Diplomacy, great power politics, war and the state
CIPSS boasts a long tradition of research on the perennial security challenges posed by interstate competition. Our researchers have published important and influential studies of international practices, notably in the NATO-Russia relationship and in the ways diplomacy shapes world politics. Our scholars study diplomatic history in Canada and Quebec, in the Cold War’s great power relationships and its many regional fronts, and beyond. We study how states formulate grand strategies and search for status in world politics. In this context of tension and competition, we attend to the quest for peace, whether in the efforts of ordinary citizens or in states navigating the challenges of accommodating rising powers and restraining the use of nuclear weapons. And we examine forms of arranging power in the sovereignty regime and in states and their alternatives, notably in the ongoing team research project on Globalization and the State, funded by the Fonds de recherche du Québec – Société et culture.
Global governance, justice, globalization and development
CIPSS examines how communities from the global to the local govern themselves. Our scholars uncover critical aspects of governance in international security, such as the evolution of international security institutions and the pecking orders of states within them, and the use of these institutions in the pursuit of the balance of power. But our interest in global governance goes well beyond security narrowly defined. We are especially interested in global and local governance in the face of the challenges posed by globalization and economic development. We have published leading-edge research on the politics of international trade especially, from the origins and dynamics of trade agreements to the inner workings of dispute settlement at the WTO, as well as on the impact of international institutions on economic reform. We engage deeply in crucial normative and theoretical debates about distribution and inequality in the world political economy, notably on the structural injustices of colonialism and its possibly enduring character. Our researchers underscore the critical importance of distributional questions in international politics, studying left-right debates at the global level and examining how developing societies achieve equitable development and local participatory democracy. Our innovative research in this field is supported by an ongoing team research grant on new research and data in international political economy, funded by the Fonds de recherche du Québec – Société et culture.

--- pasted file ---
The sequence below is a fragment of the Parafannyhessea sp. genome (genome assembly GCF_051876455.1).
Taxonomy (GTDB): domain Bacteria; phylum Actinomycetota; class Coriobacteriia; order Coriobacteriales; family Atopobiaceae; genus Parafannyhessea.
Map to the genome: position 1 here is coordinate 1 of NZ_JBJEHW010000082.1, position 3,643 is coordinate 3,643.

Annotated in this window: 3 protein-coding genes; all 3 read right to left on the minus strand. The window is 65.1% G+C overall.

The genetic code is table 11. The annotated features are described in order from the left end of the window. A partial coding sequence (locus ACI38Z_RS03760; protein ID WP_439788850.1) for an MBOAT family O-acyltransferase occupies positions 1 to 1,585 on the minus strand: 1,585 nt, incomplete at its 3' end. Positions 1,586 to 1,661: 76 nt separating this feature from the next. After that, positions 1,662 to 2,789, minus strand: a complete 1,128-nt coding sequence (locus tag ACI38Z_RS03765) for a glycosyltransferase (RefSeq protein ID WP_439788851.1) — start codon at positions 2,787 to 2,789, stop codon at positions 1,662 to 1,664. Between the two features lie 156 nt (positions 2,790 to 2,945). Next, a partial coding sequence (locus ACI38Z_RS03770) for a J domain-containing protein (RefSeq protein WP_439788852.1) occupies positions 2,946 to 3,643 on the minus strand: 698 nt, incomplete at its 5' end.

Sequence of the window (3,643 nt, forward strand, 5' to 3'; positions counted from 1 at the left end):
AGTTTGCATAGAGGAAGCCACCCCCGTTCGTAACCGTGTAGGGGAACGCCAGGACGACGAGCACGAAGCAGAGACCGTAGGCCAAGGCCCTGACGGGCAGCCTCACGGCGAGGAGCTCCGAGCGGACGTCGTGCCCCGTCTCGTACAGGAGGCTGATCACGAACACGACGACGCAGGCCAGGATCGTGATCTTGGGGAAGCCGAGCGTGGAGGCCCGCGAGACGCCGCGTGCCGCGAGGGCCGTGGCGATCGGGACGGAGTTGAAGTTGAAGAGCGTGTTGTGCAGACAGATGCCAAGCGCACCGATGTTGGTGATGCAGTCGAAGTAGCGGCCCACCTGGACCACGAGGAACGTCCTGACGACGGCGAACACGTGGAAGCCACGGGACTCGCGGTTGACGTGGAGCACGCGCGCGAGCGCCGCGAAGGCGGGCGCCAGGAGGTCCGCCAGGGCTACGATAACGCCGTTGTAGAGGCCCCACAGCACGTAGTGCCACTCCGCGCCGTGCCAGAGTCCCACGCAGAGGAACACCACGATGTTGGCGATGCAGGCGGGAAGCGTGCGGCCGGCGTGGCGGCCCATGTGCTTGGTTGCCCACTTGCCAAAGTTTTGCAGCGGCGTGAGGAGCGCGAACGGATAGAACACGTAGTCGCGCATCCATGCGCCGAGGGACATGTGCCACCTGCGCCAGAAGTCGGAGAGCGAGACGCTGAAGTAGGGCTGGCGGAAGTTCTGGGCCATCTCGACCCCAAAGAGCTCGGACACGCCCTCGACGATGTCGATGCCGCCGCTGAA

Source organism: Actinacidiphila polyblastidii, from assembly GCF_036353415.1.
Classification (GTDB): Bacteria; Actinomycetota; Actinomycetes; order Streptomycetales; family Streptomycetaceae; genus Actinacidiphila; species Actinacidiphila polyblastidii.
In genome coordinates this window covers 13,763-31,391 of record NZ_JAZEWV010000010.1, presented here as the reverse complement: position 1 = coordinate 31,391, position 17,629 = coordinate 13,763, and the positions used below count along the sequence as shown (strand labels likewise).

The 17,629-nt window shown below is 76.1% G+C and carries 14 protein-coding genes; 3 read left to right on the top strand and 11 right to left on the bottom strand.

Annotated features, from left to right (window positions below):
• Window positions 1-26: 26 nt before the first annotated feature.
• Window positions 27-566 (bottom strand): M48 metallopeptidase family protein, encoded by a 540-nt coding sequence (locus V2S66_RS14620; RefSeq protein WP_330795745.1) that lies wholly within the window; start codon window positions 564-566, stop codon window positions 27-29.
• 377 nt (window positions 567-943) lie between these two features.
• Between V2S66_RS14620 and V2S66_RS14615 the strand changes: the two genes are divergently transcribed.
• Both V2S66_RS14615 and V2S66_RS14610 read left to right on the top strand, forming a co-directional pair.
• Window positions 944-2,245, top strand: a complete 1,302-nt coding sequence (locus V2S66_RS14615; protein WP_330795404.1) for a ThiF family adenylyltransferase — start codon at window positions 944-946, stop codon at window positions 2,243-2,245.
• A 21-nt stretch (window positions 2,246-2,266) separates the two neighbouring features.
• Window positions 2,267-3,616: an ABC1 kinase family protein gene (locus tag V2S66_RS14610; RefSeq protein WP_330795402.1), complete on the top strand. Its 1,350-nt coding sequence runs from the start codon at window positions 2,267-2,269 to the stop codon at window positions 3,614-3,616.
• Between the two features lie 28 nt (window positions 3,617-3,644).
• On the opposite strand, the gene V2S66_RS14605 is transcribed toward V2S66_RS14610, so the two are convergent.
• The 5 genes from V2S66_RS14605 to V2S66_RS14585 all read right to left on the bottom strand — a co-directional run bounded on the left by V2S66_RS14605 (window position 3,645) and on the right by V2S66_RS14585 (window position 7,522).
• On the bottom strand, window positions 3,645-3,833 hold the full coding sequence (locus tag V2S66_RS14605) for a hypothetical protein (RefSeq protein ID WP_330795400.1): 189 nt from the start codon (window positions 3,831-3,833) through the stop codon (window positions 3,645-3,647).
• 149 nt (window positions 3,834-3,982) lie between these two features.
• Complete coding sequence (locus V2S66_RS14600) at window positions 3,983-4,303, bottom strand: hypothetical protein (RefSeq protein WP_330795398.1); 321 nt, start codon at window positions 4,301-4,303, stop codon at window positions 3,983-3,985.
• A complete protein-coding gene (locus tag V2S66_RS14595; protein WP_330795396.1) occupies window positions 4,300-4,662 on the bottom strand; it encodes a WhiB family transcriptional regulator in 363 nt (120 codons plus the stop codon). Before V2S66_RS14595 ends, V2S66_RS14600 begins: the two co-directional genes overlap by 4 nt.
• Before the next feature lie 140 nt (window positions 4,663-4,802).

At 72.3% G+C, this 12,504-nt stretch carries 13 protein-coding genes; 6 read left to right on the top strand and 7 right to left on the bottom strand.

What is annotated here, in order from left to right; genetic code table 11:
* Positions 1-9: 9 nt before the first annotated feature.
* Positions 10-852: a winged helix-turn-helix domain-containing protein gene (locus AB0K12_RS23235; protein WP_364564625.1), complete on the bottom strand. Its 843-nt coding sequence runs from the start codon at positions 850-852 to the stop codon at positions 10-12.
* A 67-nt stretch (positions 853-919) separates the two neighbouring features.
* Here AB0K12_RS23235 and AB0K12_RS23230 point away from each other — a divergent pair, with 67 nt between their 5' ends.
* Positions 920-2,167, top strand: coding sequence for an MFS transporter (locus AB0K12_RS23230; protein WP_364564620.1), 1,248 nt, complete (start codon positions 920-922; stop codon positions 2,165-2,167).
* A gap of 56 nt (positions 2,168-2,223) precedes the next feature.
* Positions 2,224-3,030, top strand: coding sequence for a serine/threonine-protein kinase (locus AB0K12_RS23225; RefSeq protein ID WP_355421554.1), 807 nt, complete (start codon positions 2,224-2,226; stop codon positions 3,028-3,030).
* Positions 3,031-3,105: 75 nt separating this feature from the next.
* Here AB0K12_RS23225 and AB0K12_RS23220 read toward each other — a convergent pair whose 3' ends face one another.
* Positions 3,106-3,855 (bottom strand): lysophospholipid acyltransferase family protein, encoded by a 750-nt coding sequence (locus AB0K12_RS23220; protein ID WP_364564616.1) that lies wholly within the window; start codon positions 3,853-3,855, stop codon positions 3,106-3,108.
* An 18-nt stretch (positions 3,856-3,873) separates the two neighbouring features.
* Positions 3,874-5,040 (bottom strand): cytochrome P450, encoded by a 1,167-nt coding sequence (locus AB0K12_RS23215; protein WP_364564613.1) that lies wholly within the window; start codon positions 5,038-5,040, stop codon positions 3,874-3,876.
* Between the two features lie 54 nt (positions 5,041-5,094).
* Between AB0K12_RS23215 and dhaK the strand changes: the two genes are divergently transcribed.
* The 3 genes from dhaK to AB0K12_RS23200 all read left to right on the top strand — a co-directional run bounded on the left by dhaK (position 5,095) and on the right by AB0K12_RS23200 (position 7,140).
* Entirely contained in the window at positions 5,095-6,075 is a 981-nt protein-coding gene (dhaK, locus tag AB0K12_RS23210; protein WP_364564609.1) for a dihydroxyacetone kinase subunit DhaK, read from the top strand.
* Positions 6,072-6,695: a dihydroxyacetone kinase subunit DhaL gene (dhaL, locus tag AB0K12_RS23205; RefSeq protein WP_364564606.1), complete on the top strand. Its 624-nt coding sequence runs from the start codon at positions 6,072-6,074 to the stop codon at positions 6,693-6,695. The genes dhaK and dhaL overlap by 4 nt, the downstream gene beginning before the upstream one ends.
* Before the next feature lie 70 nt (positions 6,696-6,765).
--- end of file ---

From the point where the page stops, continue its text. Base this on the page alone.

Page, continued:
Political violence, civil conflict, and new security challenges
CIPSS’ experts have a vibrant research agenda dealing with political violence and transnational security challenges. Our researchers have considerable expertise on armed groups and their strategies in civil conflicts. We have been on the forefront of studying the complex, shifting character of armed groups in conflict, with leading-edge research on how armed groups stay together and fall apart to fragmentation, side-switching, desertion and defection, drawing on cases from the Horn of Africa and the Middle East to the Spanish Civil War. We have published crucial work on the experiences of child soldiers in Sierra Leone’s civil war. Beyond rebel and state armies, our research examines the ethics and pragmatics of managing transnational crime, notably in international cooperation to control the drug trade and the practices of private security firms. We study the logics of radical, emancipatory rebellion in contexts as disparate as 14th-century Florence and the contemporary Philippines. And we study the human aftermath of conflicts, notably the psychology of war-affected children. We have a particular specialty in migration, such as in an assessment of how to assist those displaced by conflicts like the Libyan civil war, how to achieve justice and reconciliation for forced migration, and how to think about the political rights of diaspora populations. We maintain a strong agenda of research on peacebuilding and post-conflict reconstruction in Eastern Europe, Africa and the Middle East above all. Our research studies the strategic challenges of managing spoilers in the short run as well as the long-run challenges of peacebuilding, such as democracy and state-building, a peaceable and effective media environment, managing the challenges of collective memory, and using territorial arrangements and deliberation to promote reconciliation and peace in divided societies. Our research in these areas is sustained by Canada Research Chair in Political Violence, and by research grants including a group research grant on sites of East-West conflict in Eastern Europe.